By: Kelly Sgroi
Because for too long I’ve kept quiet. That’s what we’re supposed to do, isn’t it? Hide in shame when we are bleeding. Suffer in silence. So it’s no wonder I’ve been let down. And you probably have too.
When I hit puberty I was introduced to a type of period that wasn’t normal. But I didn’t know my flow was abnormal, because it wasn’t something that was talked about. The only thing that I couldn’t handle was the acne that began taking over my face.
In search of clear skin, general practitioners did nothing but prescribe contraceptive pills. Failing to diminish my blemishes, I was referred to a dermatologist. Confirming I had cystic acne. The most painful, most severe type of pimple. Formed deepest in the skin, most likely to scar and hardest to treat. Without further ado, I was prescribed serious medication. Something was mentioned about birth defects and my mum signed my life away. Desperate to help.
Fast forward ten years, just after enough time had passed that I was supposed to be safe the medication had left my system. I had learned how to look after my skin. And would use a wheat pack when I had lower back cramps or ovarian pain. Still not suspecting anything out of the ordinary. Married, I went off the pill but had no period. Only then did I find out, after blood tests and an internal ultrasound that I had Poly-Cystic Ovarian Syndrome (PCOS). I didn’t really understand what that meant except that my doctor emphasised that I may have difficulty conceiving, and if I wanted to have a family I should start sooner than later. And I wondered how long I’d had it for.
As predicted I did have fertility issues. Ending up under the care of a specialist who checked my tubes, ran ovulation tests, he even checked my husband. But ultimately, I was the defective one. Another serious medication whipped my body into shape and suddenly I got pregnant. Although not without complications. With a Rhesus negative blood type, severe heat rash, grade four placenta previa resulting in one-month hospitalisation and an emergency caesarean due to haemorrhaging. My life was at risk and so was my unborn. A girl.
By the time my daughter was a toddler, I was ready for another baby. This time I needed 2 types of serious medication. Then I started internal bleeding – inserting progestogen pessaries saved my baby. And in the end, I went over term being cut open due to a mysterious lack of fluid. My son was born but I was a nervous wreck. And a month into his life I was diagnosed with Hyperthyroidism.
Almost ten years later – I get the flu. It hits me hard. People are dying this season and I have Influenza B – a bad one. After two weeks of feeling like I may never recover, I fought and won. But one day I couldn’t’ breathe and panicked, then started bleeding. And I didn’t stop bleeding for the next year. Fatigued and moody visit after visit and test after test led me back to my specialist. The hormonal IUD and hormone pills came to no avail. Until, finally, a cyst burst and he booked me in for surgery.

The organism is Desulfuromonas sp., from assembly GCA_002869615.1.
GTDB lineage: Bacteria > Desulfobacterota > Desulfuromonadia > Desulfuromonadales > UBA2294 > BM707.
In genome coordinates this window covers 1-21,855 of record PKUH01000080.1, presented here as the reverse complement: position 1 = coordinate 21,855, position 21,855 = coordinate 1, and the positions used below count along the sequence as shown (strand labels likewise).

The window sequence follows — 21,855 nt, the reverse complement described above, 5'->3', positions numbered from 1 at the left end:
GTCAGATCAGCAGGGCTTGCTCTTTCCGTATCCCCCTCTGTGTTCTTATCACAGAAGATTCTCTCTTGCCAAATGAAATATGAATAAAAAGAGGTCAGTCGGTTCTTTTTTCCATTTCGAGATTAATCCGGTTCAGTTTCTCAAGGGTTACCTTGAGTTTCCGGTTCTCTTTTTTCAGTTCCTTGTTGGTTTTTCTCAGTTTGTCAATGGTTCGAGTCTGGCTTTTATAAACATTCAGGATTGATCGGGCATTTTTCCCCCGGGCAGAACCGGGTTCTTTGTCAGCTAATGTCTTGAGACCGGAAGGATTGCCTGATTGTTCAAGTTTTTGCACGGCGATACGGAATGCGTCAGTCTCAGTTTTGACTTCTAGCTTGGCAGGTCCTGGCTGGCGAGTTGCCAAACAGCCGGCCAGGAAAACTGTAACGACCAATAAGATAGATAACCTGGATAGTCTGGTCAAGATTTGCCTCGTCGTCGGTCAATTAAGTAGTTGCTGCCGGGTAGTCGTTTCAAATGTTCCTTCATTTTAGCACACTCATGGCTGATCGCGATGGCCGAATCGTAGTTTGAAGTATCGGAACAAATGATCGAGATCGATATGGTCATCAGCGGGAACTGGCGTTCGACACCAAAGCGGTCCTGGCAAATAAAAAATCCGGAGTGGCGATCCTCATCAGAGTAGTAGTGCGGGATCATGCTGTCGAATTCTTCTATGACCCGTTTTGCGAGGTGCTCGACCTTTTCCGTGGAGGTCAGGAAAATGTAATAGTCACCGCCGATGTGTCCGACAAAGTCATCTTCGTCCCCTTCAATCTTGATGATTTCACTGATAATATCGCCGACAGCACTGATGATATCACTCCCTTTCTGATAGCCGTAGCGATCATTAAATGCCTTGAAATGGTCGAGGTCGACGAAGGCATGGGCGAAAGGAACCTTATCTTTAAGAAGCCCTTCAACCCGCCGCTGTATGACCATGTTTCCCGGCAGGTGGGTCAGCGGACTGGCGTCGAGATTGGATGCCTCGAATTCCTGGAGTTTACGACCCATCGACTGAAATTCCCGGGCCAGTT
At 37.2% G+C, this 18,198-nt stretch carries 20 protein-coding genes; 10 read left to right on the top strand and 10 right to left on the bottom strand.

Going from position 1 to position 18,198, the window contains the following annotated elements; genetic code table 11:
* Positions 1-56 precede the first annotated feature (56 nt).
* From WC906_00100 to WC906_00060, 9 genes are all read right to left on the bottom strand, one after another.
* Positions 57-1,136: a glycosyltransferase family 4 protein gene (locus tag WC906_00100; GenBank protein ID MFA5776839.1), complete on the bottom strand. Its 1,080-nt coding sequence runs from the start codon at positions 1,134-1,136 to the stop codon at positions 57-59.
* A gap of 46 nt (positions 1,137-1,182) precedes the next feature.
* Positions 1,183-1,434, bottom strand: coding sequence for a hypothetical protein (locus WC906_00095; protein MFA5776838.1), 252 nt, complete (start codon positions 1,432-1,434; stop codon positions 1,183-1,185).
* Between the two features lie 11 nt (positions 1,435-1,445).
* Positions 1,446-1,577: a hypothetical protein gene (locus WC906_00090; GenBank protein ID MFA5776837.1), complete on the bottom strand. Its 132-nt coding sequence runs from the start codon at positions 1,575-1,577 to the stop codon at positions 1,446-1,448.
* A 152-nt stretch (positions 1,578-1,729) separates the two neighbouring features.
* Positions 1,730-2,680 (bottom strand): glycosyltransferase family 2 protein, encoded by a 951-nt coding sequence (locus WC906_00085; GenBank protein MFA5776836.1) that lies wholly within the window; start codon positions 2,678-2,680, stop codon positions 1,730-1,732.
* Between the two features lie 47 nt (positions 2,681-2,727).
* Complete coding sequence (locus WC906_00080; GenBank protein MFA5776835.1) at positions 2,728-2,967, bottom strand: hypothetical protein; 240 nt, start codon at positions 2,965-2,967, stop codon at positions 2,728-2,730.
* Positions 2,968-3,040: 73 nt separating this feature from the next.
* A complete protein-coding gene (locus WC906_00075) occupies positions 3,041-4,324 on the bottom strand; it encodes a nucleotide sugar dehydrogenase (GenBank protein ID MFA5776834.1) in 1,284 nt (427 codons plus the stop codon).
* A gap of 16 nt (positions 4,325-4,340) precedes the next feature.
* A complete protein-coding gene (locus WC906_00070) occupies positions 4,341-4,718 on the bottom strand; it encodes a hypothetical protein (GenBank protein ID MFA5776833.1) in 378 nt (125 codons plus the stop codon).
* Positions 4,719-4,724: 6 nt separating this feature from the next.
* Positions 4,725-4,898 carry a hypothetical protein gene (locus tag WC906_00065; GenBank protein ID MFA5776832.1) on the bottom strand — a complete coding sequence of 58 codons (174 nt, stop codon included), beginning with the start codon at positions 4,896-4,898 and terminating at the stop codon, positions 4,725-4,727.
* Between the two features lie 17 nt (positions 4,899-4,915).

Scared as hell, but knowing there was something wrong and I had to get to the bottom of it, I bravely went under. Everything was starting to add up now. My stomach would bloat and cramp for no reason. I’d lost my appetite, resulting in dramatic weight loss. Bleeding after sex. So when he found endometriosis everywhere I wasn’t surprised. I don’t know what grade, all I know is it was a two-hour operation that took me two weeks to recover from, and left me in more pain than my caesarean’s. Seven jars of my insides were sent away for testing. Slowly I regained my strength. Was able to have a shower without fainting. Could eat and digest without pain. Go to the toilet without panting and heaving, and wee without the feeling of knives coming out. During my operation, the hormonal IUD was removed. A skin lesion on my left groin was cut out – I believe a reaction to the hormonal IUD, but no one will confirm why I suddenly had this bruise-like lesion on my skin that just wouldn’t go away. My uterus was scaped as much as was possible without a complete removal. Call me lucky. That’s usually what someone who wins a trifecta would say. Adenomyosis was found also – lesions in my uterine muscle, inflamed and bulky. Are you keeping track?
So now I’m on Progestin which is supposed to help me manage my endometriosis and adenomyosis that was left behind. And after my first-period post-surgery or the massacre as I like to refer to it. I am going ok. Pain comes and goes, nothing I can’t handle. I mean when you’re used to a certain way of life you can handle more than the average person. Exercising is a challenge, but I’m getting back into it. The threat of a hysterectomy (for adenomyosis) is looming. But for now, I pray it can wait a few years. At least until I hit forty.
The reason why I’m talking is that for too long I suffered in silence. I went undiagnosed. Felt my complaints weren’t valid. But then as things got worse I started telling people, even men. I’m sick. I’m constantly bleeding. I’m anaemic. It’s not something I wanted to publicise but now I know it’s important I do. To help friends of sufferers understand, and most importantly to help the silent women like me. Maybe still teenagers, find their voice and demand answers. Not only answers, diagnosis, the right treatment, compassion.
Now, with such a spotlight on Endometriosis, it’s not the time to be shy. We must speak up and seek help. It’s time to start talking and end the shame, I’ve started and now it’s your turn too.
Article by Kelly Sgroi